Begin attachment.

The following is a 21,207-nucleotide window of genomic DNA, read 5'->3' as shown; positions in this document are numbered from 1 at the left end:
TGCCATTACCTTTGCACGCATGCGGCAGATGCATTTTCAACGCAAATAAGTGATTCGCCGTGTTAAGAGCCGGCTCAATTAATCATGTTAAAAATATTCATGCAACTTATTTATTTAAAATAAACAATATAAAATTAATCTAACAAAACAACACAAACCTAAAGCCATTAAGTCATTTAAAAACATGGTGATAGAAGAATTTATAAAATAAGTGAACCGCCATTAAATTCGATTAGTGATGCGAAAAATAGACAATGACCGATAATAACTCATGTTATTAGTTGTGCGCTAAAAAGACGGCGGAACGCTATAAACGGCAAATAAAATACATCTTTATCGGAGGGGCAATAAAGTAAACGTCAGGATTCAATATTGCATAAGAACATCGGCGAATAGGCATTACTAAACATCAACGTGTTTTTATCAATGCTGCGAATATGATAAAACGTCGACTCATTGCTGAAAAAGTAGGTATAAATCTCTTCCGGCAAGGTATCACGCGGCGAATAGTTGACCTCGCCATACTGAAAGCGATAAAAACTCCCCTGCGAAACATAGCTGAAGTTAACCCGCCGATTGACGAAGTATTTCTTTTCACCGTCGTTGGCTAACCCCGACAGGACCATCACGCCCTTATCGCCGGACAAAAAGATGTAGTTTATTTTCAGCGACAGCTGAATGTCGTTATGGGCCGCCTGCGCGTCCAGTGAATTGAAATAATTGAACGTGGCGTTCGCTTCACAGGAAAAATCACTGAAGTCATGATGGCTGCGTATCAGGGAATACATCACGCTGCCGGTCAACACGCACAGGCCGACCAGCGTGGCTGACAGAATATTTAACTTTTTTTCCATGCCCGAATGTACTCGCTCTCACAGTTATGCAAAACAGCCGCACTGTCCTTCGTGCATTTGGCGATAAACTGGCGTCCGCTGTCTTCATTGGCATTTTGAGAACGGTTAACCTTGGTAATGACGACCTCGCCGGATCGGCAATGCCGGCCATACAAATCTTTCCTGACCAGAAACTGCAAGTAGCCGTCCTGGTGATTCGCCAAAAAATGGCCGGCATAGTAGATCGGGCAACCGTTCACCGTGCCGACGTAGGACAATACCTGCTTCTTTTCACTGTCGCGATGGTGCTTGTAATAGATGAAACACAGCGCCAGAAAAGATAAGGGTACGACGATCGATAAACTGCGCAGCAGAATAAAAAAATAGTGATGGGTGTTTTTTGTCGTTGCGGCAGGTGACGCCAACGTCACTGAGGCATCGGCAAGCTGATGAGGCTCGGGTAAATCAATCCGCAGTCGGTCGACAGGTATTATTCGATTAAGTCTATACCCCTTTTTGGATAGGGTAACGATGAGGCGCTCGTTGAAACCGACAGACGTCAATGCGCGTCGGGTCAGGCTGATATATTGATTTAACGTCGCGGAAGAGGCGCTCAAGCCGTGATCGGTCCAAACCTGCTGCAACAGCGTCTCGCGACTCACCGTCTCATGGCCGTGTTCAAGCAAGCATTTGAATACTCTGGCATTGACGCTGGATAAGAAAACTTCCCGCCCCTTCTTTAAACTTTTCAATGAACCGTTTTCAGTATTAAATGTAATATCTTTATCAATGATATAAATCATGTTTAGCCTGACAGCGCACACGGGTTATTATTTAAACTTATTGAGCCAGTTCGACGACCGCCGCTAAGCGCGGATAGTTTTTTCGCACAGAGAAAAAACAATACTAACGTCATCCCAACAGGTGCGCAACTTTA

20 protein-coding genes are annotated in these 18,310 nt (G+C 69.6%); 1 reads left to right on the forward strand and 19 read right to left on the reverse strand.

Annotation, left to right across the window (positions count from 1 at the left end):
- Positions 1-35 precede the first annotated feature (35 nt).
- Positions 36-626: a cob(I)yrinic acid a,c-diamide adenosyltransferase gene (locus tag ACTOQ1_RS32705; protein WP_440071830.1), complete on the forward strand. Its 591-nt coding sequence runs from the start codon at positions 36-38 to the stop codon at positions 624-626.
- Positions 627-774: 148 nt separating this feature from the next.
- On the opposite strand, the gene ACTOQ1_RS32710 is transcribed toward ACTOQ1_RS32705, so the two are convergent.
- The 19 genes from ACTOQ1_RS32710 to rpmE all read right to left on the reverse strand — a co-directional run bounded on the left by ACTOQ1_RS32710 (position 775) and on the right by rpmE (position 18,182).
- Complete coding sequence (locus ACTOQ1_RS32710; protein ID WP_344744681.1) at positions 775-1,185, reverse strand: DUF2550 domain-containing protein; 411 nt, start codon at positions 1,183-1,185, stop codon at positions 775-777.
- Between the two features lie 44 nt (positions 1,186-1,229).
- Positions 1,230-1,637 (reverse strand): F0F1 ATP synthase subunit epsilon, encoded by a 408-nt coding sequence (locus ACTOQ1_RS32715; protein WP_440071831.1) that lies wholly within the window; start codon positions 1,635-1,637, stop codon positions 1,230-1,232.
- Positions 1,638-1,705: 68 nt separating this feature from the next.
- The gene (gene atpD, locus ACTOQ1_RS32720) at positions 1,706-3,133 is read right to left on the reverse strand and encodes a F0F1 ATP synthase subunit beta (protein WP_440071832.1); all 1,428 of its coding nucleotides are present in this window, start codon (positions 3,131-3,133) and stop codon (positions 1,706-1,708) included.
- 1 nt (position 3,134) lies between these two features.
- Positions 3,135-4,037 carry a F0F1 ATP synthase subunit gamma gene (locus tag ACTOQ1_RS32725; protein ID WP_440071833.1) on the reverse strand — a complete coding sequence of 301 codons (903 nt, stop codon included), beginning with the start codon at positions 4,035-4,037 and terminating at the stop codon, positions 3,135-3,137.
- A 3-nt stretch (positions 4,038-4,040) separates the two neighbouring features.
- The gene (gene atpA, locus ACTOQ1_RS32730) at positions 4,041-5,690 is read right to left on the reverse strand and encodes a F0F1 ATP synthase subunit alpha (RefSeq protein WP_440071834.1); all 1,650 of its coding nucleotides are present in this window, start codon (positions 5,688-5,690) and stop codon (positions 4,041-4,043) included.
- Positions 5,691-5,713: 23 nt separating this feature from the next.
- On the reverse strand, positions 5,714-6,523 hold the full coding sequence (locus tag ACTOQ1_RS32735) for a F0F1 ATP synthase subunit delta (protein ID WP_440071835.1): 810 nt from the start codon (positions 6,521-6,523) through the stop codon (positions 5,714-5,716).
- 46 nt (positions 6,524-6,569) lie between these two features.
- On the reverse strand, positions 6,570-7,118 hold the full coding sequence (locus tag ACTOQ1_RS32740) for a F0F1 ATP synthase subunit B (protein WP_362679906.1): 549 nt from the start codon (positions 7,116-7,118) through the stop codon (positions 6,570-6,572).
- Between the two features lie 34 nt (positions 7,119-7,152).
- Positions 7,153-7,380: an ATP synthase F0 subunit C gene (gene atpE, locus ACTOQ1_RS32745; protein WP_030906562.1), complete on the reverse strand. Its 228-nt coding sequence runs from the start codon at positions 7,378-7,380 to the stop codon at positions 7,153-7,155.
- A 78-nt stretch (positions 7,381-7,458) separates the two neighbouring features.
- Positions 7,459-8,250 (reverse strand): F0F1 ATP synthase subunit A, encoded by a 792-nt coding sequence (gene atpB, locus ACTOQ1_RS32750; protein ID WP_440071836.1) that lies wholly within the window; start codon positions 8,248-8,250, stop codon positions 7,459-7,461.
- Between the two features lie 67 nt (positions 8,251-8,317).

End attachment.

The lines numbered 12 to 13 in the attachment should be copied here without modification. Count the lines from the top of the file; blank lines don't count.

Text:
- Positions 1,230-1,637 (reverse strand): F0F1 ATP synthase subunit epsilon, encoded by a 408-nt coding sequence (locus ACTOQ1_RS32715; protein WP_440071831.1) that lies wholly within the window; start codon positions 1,635-1,637, stop codon positions 1,230-1,232.
- Positions 1,638-1,705: 68 nt separating this feature from the next.